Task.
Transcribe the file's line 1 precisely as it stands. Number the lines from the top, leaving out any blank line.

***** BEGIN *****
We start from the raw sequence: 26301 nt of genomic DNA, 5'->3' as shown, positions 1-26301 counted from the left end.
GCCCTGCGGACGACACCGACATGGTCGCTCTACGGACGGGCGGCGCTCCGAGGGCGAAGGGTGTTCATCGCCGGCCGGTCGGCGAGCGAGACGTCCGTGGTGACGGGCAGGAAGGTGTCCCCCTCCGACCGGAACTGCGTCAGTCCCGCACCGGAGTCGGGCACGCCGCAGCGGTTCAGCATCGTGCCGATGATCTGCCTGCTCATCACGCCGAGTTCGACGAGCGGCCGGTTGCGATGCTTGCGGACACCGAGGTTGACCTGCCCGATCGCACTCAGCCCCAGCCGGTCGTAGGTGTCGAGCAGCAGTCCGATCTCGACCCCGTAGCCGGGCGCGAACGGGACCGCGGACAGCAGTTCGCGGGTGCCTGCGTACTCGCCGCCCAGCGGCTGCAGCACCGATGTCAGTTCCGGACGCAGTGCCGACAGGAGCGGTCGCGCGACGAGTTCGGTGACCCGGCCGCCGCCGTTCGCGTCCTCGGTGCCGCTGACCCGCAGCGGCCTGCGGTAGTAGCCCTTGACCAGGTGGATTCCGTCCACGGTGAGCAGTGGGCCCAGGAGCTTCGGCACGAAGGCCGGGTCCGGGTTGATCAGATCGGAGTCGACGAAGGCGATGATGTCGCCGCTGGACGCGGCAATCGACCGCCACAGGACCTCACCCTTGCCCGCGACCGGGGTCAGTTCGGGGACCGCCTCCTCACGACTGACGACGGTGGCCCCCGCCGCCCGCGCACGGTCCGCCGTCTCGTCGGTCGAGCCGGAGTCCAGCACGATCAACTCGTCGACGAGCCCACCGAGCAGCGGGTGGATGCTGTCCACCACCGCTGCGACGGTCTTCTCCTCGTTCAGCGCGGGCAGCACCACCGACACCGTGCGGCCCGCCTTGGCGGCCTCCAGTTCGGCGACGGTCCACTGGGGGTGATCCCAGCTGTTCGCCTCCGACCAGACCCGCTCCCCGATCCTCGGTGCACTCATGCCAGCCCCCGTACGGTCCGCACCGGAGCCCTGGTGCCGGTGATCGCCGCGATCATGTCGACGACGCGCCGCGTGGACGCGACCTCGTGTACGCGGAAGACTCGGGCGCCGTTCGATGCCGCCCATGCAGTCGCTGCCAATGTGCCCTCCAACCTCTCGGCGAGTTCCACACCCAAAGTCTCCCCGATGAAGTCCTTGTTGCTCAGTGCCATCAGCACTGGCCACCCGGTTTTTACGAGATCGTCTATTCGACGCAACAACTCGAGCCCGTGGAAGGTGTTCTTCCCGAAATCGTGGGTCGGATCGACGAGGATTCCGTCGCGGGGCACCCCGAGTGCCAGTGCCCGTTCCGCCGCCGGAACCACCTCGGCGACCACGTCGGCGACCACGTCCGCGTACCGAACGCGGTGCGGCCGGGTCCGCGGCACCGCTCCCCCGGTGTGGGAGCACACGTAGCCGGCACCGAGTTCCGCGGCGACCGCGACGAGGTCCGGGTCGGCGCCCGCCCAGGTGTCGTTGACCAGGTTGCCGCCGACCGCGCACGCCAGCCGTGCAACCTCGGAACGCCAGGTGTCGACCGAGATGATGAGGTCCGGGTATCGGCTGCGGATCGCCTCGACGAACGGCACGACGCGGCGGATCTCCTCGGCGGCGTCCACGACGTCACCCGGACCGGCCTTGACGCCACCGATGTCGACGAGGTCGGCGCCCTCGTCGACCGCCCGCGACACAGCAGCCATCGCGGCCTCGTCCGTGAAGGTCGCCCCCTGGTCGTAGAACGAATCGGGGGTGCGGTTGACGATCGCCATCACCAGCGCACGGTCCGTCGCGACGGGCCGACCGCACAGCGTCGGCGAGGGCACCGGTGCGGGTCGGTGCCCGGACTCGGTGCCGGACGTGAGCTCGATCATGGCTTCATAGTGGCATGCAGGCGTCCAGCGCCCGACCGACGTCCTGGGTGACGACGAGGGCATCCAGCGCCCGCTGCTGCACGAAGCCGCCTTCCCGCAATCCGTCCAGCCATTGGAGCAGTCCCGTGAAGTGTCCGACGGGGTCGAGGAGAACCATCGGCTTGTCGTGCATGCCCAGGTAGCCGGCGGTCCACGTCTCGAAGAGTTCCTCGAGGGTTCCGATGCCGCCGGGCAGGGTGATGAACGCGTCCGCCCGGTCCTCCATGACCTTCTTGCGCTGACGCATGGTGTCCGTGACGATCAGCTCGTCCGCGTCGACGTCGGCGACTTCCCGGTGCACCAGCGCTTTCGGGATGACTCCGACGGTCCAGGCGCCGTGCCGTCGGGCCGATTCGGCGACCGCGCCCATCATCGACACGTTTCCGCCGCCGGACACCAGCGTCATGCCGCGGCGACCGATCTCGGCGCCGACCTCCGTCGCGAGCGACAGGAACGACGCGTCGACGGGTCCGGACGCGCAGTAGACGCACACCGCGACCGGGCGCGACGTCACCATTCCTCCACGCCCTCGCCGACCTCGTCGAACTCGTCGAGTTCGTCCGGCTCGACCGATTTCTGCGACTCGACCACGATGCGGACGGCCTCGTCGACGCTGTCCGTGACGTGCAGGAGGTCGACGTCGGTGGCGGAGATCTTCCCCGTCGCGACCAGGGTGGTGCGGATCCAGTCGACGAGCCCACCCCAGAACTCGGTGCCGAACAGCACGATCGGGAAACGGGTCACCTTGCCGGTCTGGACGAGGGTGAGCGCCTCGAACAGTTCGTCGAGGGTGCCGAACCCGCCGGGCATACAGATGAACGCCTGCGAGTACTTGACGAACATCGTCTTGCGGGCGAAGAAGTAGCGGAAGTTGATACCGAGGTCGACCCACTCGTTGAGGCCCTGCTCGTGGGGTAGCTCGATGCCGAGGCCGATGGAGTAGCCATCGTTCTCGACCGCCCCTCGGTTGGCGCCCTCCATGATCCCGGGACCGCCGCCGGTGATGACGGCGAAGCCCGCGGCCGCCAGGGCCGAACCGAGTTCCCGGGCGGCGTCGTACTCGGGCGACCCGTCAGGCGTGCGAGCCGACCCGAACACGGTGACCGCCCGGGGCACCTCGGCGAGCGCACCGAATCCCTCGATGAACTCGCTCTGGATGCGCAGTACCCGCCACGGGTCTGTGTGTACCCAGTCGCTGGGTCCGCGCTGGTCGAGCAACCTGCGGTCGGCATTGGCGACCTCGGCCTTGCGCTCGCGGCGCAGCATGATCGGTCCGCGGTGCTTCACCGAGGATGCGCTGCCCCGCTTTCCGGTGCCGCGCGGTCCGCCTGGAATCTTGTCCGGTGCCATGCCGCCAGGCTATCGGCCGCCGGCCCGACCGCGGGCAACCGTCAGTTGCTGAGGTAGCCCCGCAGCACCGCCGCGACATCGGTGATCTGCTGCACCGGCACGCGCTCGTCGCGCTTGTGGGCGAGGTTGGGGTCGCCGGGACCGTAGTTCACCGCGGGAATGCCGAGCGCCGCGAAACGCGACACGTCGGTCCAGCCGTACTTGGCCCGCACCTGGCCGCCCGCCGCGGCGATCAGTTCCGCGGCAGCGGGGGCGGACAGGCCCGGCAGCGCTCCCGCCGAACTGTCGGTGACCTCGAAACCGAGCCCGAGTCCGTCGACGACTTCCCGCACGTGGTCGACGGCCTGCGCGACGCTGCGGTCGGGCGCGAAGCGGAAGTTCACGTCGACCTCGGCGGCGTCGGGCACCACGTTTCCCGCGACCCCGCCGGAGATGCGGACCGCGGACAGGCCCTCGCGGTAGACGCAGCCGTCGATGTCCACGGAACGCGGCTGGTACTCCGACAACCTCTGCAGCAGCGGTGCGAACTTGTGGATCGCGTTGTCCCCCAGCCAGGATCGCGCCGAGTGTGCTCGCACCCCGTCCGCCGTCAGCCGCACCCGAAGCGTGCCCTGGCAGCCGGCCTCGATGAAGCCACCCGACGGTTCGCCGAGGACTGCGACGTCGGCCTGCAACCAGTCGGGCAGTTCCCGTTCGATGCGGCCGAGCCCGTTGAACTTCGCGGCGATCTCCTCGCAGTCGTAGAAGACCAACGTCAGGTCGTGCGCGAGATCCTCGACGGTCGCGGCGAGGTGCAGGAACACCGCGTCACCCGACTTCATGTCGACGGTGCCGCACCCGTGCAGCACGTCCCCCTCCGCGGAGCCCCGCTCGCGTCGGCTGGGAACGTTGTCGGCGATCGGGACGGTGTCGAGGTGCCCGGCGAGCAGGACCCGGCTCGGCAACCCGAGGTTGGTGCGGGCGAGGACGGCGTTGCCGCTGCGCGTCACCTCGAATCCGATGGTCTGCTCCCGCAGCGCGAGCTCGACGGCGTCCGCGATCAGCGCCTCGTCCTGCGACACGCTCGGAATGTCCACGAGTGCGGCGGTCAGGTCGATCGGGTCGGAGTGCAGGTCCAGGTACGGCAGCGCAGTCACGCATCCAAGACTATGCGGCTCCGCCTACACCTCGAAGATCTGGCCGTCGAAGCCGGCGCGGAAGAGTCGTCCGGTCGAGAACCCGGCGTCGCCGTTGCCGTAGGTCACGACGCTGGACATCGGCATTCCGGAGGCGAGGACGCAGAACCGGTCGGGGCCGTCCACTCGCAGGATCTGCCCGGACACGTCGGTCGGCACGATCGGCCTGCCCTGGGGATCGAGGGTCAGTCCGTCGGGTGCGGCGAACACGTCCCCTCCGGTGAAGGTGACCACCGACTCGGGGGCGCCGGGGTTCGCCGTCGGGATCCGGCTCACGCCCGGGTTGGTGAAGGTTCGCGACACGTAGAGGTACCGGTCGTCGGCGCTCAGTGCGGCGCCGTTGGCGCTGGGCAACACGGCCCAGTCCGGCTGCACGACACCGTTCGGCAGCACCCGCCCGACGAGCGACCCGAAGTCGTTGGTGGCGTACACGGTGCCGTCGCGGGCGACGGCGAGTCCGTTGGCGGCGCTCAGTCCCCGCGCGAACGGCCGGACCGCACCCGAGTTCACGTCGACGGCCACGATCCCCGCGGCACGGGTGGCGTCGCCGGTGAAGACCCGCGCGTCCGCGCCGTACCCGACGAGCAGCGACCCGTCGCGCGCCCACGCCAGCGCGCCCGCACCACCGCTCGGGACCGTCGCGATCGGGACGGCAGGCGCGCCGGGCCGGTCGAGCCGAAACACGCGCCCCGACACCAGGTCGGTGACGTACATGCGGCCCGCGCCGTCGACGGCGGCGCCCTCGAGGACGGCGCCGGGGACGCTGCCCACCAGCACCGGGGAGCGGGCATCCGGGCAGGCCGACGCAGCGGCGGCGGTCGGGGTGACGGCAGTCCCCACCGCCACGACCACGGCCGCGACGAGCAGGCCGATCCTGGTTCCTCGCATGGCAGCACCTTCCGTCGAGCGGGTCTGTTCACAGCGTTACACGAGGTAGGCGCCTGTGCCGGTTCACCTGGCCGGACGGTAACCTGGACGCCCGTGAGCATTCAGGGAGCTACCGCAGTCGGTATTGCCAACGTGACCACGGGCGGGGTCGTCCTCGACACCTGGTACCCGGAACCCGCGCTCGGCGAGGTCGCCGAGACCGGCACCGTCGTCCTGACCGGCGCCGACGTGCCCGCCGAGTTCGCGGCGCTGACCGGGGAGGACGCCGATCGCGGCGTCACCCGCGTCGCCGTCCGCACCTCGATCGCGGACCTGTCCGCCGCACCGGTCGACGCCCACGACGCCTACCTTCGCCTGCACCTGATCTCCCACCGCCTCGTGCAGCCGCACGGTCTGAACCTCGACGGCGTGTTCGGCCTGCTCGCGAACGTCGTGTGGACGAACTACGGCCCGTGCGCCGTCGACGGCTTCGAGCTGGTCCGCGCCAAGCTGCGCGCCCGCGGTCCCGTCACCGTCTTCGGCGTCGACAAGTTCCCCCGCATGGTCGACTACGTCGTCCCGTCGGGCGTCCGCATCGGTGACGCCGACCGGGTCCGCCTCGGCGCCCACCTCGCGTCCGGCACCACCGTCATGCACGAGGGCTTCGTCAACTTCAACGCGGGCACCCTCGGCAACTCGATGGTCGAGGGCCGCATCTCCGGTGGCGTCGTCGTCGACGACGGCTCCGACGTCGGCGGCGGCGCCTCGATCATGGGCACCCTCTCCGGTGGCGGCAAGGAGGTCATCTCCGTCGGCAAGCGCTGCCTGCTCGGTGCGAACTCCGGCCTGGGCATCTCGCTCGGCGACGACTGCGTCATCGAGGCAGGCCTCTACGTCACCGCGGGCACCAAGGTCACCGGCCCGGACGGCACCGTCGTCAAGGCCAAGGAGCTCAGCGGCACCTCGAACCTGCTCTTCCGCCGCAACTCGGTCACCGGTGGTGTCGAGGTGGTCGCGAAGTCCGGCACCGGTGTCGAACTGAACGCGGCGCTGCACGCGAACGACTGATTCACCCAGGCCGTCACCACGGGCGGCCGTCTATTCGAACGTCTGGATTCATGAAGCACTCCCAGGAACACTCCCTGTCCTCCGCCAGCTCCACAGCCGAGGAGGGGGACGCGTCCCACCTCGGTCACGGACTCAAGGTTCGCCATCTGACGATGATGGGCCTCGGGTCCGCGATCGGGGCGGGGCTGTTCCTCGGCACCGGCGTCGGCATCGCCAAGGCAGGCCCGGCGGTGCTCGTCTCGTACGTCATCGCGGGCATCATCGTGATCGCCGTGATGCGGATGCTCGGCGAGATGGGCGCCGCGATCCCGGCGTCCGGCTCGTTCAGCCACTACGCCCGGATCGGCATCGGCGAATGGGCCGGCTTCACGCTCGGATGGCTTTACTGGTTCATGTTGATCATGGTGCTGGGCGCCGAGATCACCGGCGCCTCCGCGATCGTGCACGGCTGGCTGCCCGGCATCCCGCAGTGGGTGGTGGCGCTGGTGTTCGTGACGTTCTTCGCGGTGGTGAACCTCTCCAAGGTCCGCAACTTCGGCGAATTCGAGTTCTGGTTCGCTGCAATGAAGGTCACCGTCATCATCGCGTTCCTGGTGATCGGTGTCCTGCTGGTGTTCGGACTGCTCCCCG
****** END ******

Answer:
We start from the raw sequence: 26301 nt of genomic DNA, 5'->3' as shown, positions 1-26301 counted from the left end.